MELBOURNE, Australia -- At a moment when Andre Agassi and Pete Sampras are playing arguably the best of their careers, they will meet a round too soon in the Australian Open semifinals. It is the final before the final, a match that could set up the tournament for an anticlimactic finish.
Agassi and Sampras both are anticipating the high voltage that courses through all their matches, a charge that emanates from their days in the juniors and intensifies year by year as the stakes rise and they edge closer to the end of their careers.
On this occasion, Agassi will be seeking to become the first player to reach four straight Grand Slam finals since Rod Laver swept them all in 1969. For Sampras, history awaits as he tries to win his 13th major and surpass Roy Emerson.
"Once 6 o'clock, 6:30 comes around, you get the nerves going and you feel like, `This is it,"' Sampras said. "We are always a little nervous in the beginning of the matches, but once we get into it we are fine."
There is a fear Sampras senses against Agassi and no one else.
"He stands on the baseline and is basically looking you in the eye and saying, 'Ace me!' And if you don't ace him, he is going to pounce on that second serve," Sampras said.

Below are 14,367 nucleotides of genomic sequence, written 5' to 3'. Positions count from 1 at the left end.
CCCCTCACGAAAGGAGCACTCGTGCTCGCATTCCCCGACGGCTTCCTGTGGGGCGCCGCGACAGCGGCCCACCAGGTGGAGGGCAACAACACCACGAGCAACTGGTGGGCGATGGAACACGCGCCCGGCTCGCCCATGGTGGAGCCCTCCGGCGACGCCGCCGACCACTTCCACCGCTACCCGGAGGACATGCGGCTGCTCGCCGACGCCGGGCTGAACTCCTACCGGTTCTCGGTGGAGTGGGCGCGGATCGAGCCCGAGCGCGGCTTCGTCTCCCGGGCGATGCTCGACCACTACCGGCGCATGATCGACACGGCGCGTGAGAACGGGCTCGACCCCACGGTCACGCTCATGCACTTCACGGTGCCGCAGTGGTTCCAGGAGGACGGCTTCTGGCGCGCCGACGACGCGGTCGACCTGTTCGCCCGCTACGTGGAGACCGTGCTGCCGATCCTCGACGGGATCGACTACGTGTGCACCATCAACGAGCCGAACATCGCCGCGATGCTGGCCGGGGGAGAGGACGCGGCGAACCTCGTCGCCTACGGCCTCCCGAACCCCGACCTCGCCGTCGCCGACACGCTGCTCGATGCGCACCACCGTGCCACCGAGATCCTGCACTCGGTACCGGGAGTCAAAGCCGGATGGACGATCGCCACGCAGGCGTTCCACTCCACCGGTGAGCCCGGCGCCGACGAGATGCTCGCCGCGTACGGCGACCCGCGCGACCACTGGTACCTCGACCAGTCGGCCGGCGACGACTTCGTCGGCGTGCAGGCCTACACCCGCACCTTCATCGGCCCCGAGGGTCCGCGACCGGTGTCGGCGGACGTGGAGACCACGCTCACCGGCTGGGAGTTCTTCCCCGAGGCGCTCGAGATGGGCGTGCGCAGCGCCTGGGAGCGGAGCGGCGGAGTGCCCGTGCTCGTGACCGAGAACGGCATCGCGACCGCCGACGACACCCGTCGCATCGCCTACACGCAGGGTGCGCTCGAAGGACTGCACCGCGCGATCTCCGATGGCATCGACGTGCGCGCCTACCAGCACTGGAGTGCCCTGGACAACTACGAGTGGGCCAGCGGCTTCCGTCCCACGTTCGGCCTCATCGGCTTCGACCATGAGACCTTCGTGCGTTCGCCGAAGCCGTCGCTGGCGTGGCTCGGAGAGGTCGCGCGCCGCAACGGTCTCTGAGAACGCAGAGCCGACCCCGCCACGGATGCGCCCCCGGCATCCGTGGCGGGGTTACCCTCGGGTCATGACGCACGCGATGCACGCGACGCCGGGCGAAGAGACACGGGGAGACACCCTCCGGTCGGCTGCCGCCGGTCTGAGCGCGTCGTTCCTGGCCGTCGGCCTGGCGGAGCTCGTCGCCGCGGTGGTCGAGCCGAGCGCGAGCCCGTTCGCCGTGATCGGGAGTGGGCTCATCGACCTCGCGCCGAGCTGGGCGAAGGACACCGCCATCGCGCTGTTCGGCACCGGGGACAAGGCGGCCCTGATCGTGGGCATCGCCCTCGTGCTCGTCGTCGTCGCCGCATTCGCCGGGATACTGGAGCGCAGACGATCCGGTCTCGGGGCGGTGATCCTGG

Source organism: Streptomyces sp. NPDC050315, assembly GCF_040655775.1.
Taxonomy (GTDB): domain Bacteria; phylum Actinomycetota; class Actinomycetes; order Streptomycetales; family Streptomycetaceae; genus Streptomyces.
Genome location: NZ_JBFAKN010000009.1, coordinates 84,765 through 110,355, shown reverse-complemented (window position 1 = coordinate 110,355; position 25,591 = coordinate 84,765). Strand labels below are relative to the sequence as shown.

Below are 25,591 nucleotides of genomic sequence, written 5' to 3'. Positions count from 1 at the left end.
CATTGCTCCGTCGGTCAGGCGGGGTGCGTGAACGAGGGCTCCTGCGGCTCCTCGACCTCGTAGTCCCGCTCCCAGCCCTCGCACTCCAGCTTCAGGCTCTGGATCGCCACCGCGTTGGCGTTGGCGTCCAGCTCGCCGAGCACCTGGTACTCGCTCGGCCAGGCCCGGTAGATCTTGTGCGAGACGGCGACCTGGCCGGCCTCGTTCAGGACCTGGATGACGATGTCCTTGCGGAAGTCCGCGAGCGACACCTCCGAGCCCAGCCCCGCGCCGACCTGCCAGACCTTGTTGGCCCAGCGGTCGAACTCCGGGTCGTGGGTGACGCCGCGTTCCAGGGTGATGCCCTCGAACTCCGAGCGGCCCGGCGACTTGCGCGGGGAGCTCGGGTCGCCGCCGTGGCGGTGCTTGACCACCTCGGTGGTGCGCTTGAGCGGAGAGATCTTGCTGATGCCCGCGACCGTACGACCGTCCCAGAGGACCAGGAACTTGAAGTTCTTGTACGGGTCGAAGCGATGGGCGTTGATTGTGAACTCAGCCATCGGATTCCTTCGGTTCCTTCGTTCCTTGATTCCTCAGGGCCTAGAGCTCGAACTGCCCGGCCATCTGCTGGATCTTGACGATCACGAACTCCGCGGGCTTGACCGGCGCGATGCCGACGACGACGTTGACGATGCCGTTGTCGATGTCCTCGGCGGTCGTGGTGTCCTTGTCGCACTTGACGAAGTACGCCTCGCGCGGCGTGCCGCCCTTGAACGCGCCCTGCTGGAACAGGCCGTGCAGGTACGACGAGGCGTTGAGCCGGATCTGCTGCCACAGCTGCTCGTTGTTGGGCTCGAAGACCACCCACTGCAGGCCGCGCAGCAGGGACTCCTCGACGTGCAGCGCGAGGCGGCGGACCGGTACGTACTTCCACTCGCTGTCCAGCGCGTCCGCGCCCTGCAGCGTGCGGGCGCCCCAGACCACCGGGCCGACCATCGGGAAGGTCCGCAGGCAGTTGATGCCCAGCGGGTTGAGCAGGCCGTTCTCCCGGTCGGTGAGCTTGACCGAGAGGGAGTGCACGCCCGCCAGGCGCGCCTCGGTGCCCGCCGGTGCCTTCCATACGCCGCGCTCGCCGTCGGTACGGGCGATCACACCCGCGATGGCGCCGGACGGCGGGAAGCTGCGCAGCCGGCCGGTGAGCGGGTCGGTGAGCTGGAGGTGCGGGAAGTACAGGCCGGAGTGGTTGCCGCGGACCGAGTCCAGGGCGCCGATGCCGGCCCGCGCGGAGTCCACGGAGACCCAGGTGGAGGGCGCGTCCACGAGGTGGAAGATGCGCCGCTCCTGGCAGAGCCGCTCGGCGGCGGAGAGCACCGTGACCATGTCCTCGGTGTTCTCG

Similarly, Agassi is undaunted by everyone else, but he knows that Sampras is capable of breaking down his baseline game with relentless net attacks.
"With Pete, there's a certain respect that goes along with playing him that makes you focus even more," Agassi said. "With the respect comes a level of anticipation and energy.
"It's always going to be close and it's always going to be a little that decides the difference. He's one of the greatest big-situation, big-match players that have ever played the game. Every time we're playing, it's a stage of the tournament when he's probably the least vulnerable. He's just a difficult player to beat."
The pity is the top-seeded Agassi and the third-seeded Sampras, so obviously performing at a higher level than everyone else in the Australian Open, will meet Thursday night, not in the final Sunday.